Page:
Monday, 7 November 2011

Barclays Cycle Superhighway 2 - People all across London starting to demand same thing: proper cycling and walking facilities on our streets

Brixton Town Centre. TfL would describe the roads as too
narrow for safe cycling facitilies here.
A reader of this blog has been corresponding with Transport for London about its Barclays Cycle Superhighway 2, the route where Brian Dorling was killed by an HGV a few weeks ago.

Everyone who has ever cycled here knows just how poor the Cycle Superhighway is, how it's only giving a few scraps to cycling and how dangerous those scraps are. Dozens of people have written about the crap facilities at Bow for pedestrians and for cyclists. A whole host of relevant links have been added on Diamond Geezer's blog here.

I thought the correspondence with Transport for London deserves a wider audience. Here's part of the initial letter:

"Having lived and cycled in a number of European countries, I think it is fair to say that the utter uselessness of CS2 would have Dutch and German cyclists in hysterics. Google maps tells me that I use it for just over a mile, from the Royal London hospital to Aldgate, which is always the scariest mile of my journey from Bethnal Green to Westminster. It cuts and turns in the most random manner imaginable. One moment it is in the bus lane and I'm weaving in and out of the buses. The next some hard to see blue blocks in the road are telling me to pointlessly move across the lanes, from which I find myself having to cut back to the other side of the road. Coming into the City it actively funnels cyclists into the traffic turning left towards Tower Bridge. Coming away from the City, it forces us into the traffic turning left into Commercial Street, who are allowed to drive in the cycling lane. Cyclists here have nowhere to go due to the hoardings outside Aldgate East tube station. (It takes approximately two brain cells, which TfL is apparently without, to predict that eventually somebody is going to get killed here.) Cars and lorries are allowed to park and block the lane.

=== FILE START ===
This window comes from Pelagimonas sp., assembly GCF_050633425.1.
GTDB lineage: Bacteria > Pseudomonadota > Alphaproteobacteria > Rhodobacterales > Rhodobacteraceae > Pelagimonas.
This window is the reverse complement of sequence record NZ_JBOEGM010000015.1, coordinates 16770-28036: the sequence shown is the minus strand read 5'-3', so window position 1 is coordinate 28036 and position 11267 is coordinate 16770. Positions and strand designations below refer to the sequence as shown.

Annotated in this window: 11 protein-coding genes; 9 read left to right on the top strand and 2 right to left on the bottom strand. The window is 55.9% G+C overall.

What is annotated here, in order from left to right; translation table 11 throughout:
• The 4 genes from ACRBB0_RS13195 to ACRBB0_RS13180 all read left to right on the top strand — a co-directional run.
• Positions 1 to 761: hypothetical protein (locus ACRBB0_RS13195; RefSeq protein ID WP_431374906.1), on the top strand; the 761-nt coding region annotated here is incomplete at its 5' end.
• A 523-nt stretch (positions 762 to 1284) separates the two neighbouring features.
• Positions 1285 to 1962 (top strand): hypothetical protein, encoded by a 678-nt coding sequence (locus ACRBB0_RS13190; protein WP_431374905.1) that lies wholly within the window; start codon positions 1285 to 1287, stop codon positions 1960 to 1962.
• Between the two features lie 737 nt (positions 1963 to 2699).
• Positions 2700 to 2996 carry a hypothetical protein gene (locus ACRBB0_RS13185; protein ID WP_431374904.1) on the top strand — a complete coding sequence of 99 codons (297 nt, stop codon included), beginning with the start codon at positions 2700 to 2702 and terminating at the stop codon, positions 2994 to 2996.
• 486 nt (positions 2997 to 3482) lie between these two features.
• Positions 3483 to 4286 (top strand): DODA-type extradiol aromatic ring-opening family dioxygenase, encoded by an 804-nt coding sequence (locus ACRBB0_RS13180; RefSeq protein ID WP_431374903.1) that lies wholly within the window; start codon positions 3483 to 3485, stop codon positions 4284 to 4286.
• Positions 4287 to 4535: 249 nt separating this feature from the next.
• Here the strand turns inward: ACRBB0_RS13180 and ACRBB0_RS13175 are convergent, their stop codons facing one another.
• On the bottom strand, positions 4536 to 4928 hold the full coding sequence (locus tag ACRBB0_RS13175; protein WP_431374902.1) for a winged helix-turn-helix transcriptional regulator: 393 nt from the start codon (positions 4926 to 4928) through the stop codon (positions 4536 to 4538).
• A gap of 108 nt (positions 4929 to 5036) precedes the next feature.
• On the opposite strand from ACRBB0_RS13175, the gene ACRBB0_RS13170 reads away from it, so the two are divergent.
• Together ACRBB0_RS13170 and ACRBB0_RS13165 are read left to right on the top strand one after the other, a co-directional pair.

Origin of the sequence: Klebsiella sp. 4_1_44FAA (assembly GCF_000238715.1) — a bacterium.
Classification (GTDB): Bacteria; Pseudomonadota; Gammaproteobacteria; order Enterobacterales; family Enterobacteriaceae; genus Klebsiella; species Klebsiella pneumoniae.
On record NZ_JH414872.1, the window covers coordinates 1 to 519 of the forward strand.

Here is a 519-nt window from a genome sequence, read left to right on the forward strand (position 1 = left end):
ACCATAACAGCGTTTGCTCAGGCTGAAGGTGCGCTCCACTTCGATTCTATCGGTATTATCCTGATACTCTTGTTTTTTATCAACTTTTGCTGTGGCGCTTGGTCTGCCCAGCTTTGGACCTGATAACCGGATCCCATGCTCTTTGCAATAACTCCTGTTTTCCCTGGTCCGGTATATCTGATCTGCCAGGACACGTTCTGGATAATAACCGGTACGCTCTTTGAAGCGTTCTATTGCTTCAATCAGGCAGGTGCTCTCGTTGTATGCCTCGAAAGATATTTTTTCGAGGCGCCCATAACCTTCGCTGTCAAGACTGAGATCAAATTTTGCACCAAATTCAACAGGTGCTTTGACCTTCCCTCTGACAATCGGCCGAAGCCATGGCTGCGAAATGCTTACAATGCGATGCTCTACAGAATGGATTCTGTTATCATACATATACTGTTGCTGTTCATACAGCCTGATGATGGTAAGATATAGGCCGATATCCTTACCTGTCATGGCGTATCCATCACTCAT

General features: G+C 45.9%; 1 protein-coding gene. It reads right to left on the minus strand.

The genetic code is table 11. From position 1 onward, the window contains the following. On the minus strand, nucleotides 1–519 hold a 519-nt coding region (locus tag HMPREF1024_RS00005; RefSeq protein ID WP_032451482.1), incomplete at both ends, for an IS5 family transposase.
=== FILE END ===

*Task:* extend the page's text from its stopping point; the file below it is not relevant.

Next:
Why is this so? Please explain precisely to me: what is the point of building a cycling lane and letting people park in it during rush hour?

So my basic message: if you want my views on a "cycling superhighway", then first you have to build one."

And Transport for London's response:
"Re.: Barclays Cycle Superhighway 2
We are most sorry that you don't like Cycle Superhighway Route 2 (CS2).
Please note that we have widened bus lanes in order to make it easier for buses to pass cyclists, and vice-versa. Providing a dedicated cycle lane would have either required the lane to be of substandard width, squeezing cyclists close to the kerb, or would have required the removal of a general traffic lane. You may appreciate that TfL is responsible for all road users, and cannot make changes that would cause unacceptable increases in congestion. The overriding constraint is of course the lay-out of London's historic street pattern.

...We have made many improvements to cycling conditions on the A11 as part of CS2. Examples include:

- reconfigured Cambridge Heath Road junction, including the removal of three left-turn filter lanes;